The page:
Actress and writer Carrie Fisher, who died earlier this week after suffering a cardiac event on a flight, was not only an entertainment icon, but also a prominent mental health advocate. Fisher was well known for being outspoken about her experiences with drug and alcohol addiction and bipolar disorder, which she was diagnosed with in her early twenties, and she frequently wrote about them in articles and her best-selling 2008 memoir Wishful Drinking (Simon & Schuster). Her voice countered the stigma surrounding psychiatric disorders and helped support others with similar struggles—sometimes directly.

In an advice column she wrote for The Guardian just last month Fisher offered guidance to a young adult with bipolar disorder. In it, she explains that she initially rejected the bipolar disorder diagnosis she received at the age of 24, only accepting it at age 28, “when I overdosed and finally got sober. Only then was I able to see nothing else could explain away my behavior.” She emphasized the importance of connecting with others who have the disorder, adding, “We have been given a challenging illness, and there is no other option than to meet those challenges.”

Some have conjectured that Fisher’s earlier substance abuse and struggles with her weight may have contributed to her death, with medical doctors weighing in about the cardiovascular dangers of cocaine in particular. Though these hypotheses are speculative, one possibility that has been overlooked is the influence of her bipolar disorder, which has been linked in several studies to cardiovascular disease and mortality.

This association “has been confirmed in representative and population-wide studies and approximates a two-fold increased risk—that is, persons with bipolar disorder are about twice as likely to develop or die from cardiovascular disease than would otherwise be expected,” says Jess Fiedorowicz, an associate professor of psychiatry, internal medicine and epidemiology at the University of Iowa, who published a study on this topic in 2009 in Psychosomatic Medicine. “Importantly, the onset of cardiovascular disease occurs very prematurely among people with bipolar disorder, up to 17 years earlier than in the general population,” adds Benjamin Goldstein, a child and adolescent psychiatrist at the University of Toronto, who published a related study in 2015 in Circulation.

The possible factors underlying the connection are numerous and often overlapping. “Negative lifestyle behaviors, including suboptimal nutrition, being sedentary, cigarette smoking, and excessive use of alcohol and substances are more common among people with bipolar disorder,” says Goldstein. “The distress of the mood symptoms of mania and depression that define bipolar disorder, and the life stress that occurs as a consequence of symptoms, further adds to cardiovascular risk.”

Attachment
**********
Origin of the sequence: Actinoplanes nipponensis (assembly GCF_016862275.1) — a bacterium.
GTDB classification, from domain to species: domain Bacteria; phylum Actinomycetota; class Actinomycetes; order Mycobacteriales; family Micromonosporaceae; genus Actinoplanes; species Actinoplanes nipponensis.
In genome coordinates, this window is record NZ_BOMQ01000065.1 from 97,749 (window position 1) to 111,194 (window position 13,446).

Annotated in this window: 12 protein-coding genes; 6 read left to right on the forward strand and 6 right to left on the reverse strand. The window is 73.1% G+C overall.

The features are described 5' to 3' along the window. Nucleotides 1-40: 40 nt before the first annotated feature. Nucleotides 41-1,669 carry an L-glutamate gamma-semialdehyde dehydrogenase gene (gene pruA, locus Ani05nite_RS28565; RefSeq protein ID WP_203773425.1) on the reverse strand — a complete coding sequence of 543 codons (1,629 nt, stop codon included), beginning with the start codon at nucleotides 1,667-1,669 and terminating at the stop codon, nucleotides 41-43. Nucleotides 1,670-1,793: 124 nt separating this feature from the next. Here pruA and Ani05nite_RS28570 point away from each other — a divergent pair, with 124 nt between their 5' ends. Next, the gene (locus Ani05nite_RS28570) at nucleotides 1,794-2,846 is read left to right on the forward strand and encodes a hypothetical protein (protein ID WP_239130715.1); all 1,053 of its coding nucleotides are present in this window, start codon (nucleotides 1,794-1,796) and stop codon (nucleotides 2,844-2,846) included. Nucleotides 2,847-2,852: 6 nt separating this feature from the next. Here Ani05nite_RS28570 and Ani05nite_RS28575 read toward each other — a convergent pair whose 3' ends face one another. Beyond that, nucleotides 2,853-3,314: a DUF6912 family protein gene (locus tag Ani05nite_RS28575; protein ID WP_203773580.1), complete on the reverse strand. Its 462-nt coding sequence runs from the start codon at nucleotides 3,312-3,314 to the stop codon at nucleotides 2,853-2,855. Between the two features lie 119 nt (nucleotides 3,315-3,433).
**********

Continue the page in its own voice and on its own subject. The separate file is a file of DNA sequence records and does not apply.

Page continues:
Additionally, individuals with bipolar disorder are less likely to be screened for cardiovascular disease risk factors. “Even when these risk factors are identified, they are less likely to be prescribed the appropriate treatments, and patients may be less likely to consistently adhere to them” when they are prescribed the right medications, notes Fiedorowicz. In addition, many of the medications used to treat bipolar disorder may cause adverse effects “such as weight gain, increases in triglycerides, diabetes mellitus and even sudden cardiac death due to arrhythmia,” he says. Another potential influence is bipolar disorder’s effect on the hypothalamic-pituitary-adrenal axis and the autonomic nervous system, which are activated both by acute stress and by bipolar mood states.

The magnitude of the elevated heart disease risk in people with bipolar disorder, however, exceeds the effects of traditional cardiovascular risk factors, suggesting the possibility of shared causes between the two diseases. “For example, episodes of mania and depression have been linked with increased levels of inflammation, which in turn is known to increase the risk of heart disease,” explains Goldstein. “There is also evidence of problems with the function and structure of blood vessels among people with bipolar disorder, and this occurs in the brain as well as the body.” He and colleagues are currently exploring the role of tiny “microvessels” in these processes.

Future research should focus on exploring these and other possible mechanisms, as well as interventional studies regarding targeted cardiovascular risk reduction strategies that would “take into consideration barriers to optimal heart health that are unique to people with bipolar disorder,” Goldstein says. On the treatment front, there is also a “need to disseminate the types of health care delivery models that can provide integrated psychiatric and other medical care to those with bipolar and related disorders,” Fiedorowicz adds.

While Fisher fit the bill for at least several of these risk factors at different points in her life, there is no definitive way to know whether her bipolar disorder or addiction history contributed to her death. It is clear, though, that an invaluable advocate for mental health has been lost. In that November column in The Guardian, she told the advice-seeker, “Think of [your diagnosis] as an opportunity to be heroic… an emotional survival. An opportunity to be a good example to others who might share our disorder.” She certainly accomplished that in her own life.